Sep 15, 2008

The Chinese Oikos and the Garage Door

Yesterday, I had the opportunity to speak at the Chinese Bible Church here in San Diego. I took French in high school and college, which, once again, was not valuable. But who takes Chinese anyway? Fortunately, I had an interpreter.

Whenever I am asked to speak somewhere, whether it be a church or other kind of community organization, it tends to be on one of just a couple of topics. Most often, I introduce audiences to the idea of their "oikos." I plan on writing more extensively about oikos in the next week or two. Most people reading this probably have some idea of the concept and how it works. But, in short, it goes like this:

Oikos is the Greek word meaning "household." In terms of ancient Greek society and in modern sociology, this "household" is not simply your spouse and 2.5 kids that live with you in your domicile. It refers to the people who surround you in your relational world, your circle of influence. One sociologist says your oikos is the group of people you spend an hour or more with or around every day. So for most people, their oikos consists of the people who do live in thier domicile, and also their family or roommates or strangers who move in to your house when you are away for Christmas (subject of another experience I should blog about.) It also consists of coworkers you were most closely with, classmates you see every day, the people who live next door to you. The average person has between 8-15 people in their oikos. For me, about 8 of them are Starbuck's baristas.

Oikos is vital to any society's survival. When people pay attention to their oikos, and work to meet each others needs, society works very well. When people ignore the needs of the people around them, society begins to crumble. Its all about the oikos.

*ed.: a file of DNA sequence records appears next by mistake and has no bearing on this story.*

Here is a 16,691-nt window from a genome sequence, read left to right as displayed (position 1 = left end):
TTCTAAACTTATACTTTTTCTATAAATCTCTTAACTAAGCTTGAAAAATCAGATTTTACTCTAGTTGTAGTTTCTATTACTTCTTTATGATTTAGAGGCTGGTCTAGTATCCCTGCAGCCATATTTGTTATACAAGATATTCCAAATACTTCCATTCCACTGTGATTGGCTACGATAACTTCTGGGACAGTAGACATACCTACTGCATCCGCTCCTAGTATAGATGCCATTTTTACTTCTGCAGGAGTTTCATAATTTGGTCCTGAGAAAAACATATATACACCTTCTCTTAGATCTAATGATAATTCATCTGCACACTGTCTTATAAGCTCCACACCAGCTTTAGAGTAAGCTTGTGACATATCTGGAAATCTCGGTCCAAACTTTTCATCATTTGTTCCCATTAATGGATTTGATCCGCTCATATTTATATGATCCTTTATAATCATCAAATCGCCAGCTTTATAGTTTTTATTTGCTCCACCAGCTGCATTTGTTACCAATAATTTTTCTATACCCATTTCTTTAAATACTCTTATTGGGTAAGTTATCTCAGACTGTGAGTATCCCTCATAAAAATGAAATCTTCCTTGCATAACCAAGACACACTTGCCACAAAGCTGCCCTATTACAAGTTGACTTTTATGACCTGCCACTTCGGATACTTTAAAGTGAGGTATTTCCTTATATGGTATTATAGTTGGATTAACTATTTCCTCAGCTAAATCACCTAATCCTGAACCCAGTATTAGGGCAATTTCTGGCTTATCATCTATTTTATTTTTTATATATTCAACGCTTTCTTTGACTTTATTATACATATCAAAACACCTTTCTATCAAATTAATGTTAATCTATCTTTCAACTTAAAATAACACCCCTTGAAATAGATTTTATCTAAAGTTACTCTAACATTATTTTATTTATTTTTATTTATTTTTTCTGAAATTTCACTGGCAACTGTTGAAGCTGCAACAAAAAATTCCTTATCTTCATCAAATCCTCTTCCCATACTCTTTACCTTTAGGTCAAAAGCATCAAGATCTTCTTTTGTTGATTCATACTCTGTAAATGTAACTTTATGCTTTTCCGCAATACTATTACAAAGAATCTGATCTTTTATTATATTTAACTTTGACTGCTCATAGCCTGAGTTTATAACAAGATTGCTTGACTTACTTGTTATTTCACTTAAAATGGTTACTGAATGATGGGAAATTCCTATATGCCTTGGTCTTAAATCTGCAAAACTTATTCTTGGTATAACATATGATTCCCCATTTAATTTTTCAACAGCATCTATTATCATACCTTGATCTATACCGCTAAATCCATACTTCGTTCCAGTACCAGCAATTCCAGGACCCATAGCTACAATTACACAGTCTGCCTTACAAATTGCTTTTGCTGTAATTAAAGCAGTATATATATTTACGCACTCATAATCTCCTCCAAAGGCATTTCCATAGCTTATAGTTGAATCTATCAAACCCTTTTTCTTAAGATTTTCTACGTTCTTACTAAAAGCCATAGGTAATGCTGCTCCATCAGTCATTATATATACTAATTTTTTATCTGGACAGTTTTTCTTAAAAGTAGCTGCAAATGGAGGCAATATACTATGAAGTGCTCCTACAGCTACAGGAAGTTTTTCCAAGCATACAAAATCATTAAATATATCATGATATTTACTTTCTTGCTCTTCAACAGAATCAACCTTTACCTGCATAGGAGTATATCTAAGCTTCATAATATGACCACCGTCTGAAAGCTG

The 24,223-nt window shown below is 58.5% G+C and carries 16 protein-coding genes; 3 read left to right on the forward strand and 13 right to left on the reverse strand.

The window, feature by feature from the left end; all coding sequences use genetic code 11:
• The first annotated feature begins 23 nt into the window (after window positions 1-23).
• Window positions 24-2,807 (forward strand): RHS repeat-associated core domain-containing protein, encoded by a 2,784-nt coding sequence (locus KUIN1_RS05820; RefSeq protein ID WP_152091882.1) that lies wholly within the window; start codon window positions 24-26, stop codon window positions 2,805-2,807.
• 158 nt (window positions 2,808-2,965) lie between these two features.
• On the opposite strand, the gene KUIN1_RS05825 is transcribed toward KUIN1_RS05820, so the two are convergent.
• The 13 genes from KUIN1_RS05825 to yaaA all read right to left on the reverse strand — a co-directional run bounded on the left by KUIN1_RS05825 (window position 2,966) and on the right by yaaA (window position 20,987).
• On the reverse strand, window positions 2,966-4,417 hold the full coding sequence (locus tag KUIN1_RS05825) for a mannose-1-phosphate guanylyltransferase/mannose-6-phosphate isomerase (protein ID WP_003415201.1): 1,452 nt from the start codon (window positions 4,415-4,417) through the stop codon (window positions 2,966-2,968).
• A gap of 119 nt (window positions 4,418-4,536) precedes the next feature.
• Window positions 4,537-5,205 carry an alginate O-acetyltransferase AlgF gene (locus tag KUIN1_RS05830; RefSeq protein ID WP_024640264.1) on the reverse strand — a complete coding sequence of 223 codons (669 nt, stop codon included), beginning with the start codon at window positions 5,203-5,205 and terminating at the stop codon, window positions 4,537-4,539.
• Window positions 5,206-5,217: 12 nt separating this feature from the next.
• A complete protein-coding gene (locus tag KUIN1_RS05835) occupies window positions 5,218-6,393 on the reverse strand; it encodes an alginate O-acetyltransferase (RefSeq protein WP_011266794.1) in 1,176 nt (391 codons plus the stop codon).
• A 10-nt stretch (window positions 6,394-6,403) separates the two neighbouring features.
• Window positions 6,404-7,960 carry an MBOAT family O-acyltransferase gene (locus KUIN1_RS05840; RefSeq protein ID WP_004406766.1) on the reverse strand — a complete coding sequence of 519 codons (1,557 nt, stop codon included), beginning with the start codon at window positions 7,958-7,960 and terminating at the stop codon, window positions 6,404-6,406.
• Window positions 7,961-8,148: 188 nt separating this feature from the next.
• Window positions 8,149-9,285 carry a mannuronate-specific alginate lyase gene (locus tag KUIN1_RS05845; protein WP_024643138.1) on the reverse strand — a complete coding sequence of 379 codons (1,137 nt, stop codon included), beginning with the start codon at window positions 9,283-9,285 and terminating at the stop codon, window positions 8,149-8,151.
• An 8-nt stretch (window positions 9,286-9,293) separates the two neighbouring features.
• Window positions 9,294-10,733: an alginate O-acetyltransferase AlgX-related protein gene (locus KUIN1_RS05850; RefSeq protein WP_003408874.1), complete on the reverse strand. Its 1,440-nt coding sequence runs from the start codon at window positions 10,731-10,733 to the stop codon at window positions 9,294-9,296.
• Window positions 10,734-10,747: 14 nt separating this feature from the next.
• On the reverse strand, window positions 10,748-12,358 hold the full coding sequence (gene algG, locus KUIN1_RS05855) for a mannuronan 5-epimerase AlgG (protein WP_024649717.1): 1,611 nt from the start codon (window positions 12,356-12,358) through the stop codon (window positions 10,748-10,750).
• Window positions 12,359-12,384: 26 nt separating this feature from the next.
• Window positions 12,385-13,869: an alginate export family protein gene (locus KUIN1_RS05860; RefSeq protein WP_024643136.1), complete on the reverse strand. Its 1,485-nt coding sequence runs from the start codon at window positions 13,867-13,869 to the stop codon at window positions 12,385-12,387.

So, to any audience, the concept is received well. Its basically a practical and tangible way to love your neighbor. I have now taught the concept in 3 languages and to people of all ages and backgrounds. It is a great equalizer. You don't get to choose your oikos (maybe your spouse, but that's it.) Therefore, everyone has an oikos and everyone is in someone else's oikos. Its unavoidable.

One person from the Chinese congregation shared with me afterward that he thought the oikos idea would work well in the Chinese community here. He said they basically practice this as a culture anyway and that to actually list our your 8-15 people will just make it even more practical. He was very appreciative.

But then he said something interesting. He asked me how the oikos philosophy is working in my church, since "westerners don't tend to do this very well." It is indeed harder for westerners in many respects because we love our walls.

How many of us really know the people who live next door or across the street or in the neighboring apartment? You may remember that in the terrorist manuals that were found after 9/11, the terrorists were advised to not be too concerned about their American neighbors since typically the neighbors aren't paying any attention and will hardly take the time to get to know you. They should expect to make their plans and build their bombs without much interference from the neighbors. It was a sad commentary.

I read one study that blamed automatic garage door openers for this phenomenon in American culture. It suggested that many years ago, people got to know their neighbors because they were often outside watering the grass with a hose and sitting on the porch to cool off becuase there was no air conditioning in the house. And when people got home from work, they had to get out of their car, and actually go open the garage door by hand. All of that out door time presented opportunity to say hello to neighbors, strike up conversations, invite them over for a bar-b-que etc.

Today, for most Americans, we get to our house, while staying in the car, we click the clicker, drive in the garage, then click the clicker again and get out of the car in our private garage with the door down and go into the house. Our built in sprinklers water the grass automatically, and the air is cleaner and more comfortable in our house. Safe. Away from pesky neighbors that we are suspicious of because they never talk to us.